Once you click the Done button in the Script Recorder, you’re back in Session window looking at the Takes tab. Here you can review the takes using the big transport buttons at the top of the window. You can also rename the good takes or delete the bad ones, or use the Rename Takes menu under Script to rename all files as a batch operation. When you have decided on the best of the best, you can then export the files for use in a multitrack editor.

The Export function is far from being a simple “write these files to disk for me” operation. You can pick just highlighted takes, or select them according to whether they are marked “keepers” or even the number of stars you gave them. You can have voXover top and tail trim the files according to a level threshold you set, and can add silence (“pad”) the beginning and end. Exports can be WAV, AIF, SDII, or other formats from 8- to 32-bits.


As of this writing there is no documentation, although according to the guys at Audiofile Engineering, the PDF manual and several streaming video tutorials should be online by the time you read this. This doesn’t concern me, and I have to say that half the fun has been seeing how much of this software I could figure out without benefit of documentation. I suspect I’ve got just about all of it.

Almost all the menu commands are available as keyboard shortcuts, all of which are re-configurable. The sample rate and bit depth of your recording is entirely dependent upon the settings your interface currently uses. VoXover is capable of 32-bit quantization. What is more important here is that it did not crash, which is more remarkable considering that I have been evaluating version 1.0.0 that has been online for less than a week.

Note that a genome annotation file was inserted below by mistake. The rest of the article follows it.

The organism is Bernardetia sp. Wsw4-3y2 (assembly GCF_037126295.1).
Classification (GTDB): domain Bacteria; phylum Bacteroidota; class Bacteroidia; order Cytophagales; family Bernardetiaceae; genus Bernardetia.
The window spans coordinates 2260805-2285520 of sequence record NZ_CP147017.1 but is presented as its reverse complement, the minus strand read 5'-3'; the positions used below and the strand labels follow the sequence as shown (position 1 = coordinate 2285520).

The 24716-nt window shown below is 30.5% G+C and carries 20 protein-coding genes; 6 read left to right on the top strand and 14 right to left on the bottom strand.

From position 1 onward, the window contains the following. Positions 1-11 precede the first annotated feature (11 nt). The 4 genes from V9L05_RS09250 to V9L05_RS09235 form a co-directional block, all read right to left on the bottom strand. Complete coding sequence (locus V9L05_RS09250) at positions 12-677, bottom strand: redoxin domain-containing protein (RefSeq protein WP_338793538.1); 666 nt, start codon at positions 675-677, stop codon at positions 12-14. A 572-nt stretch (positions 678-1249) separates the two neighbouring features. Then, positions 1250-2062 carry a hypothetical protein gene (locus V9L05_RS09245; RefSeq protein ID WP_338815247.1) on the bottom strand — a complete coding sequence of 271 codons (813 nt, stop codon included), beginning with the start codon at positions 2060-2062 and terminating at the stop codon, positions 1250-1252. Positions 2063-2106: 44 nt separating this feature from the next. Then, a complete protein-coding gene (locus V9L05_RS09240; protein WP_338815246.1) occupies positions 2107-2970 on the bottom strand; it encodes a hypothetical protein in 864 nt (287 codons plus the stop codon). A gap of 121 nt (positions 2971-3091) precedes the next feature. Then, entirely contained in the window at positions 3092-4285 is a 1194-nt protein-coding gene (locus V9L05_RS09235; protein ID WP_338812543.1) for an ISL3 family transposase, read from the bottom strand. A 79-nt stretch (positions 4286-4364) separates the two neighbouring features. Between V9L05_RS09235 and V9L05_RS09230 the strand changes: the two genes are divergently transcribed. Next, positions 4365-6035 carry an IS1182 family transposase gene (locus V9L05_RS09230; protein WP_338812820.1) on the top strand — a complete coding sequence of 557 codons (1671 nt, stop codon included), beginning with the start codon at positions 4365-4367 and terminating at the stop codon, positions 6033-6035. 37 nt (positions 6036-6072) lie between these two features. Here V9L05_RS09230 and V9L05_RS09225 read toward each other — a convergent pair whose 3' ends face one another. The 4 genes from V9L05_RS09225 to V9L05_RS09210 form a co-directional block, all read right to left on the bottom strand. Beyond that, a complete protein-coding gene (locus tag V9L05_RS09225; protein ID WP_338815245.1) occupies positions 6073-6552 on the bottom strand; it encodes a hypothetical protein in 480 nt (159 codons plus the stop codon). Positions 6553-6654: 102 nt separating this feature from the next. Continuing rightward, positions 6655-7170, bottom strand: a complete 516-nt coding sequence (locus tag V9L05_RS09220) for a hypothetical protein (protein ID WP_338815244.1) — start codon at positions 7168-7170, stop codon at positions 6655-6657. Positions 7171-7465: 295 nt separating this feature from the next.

I can see VoXover as being a godsend for voiceover talent working alone at home and self-directing; it has worked that way for me. Once you have your script loaded in and have the Section settings the way you want them, you can basically relax and really concentrate on delivering good performances. I found that by setting the program to automatically record three takes before advancing to the next line, it forced me to develop and deliver three different approaches to each line. This gave me more choices to send to my agent or the client, and I believe my performance was improved.

Audiofile Engineering’s voXover software is currently available at the introductory price of $375. Owners of VoicePro or other competing software can get a competitive upgrade for $325. For more information worldwide, visit www.audiofile-engineering. com.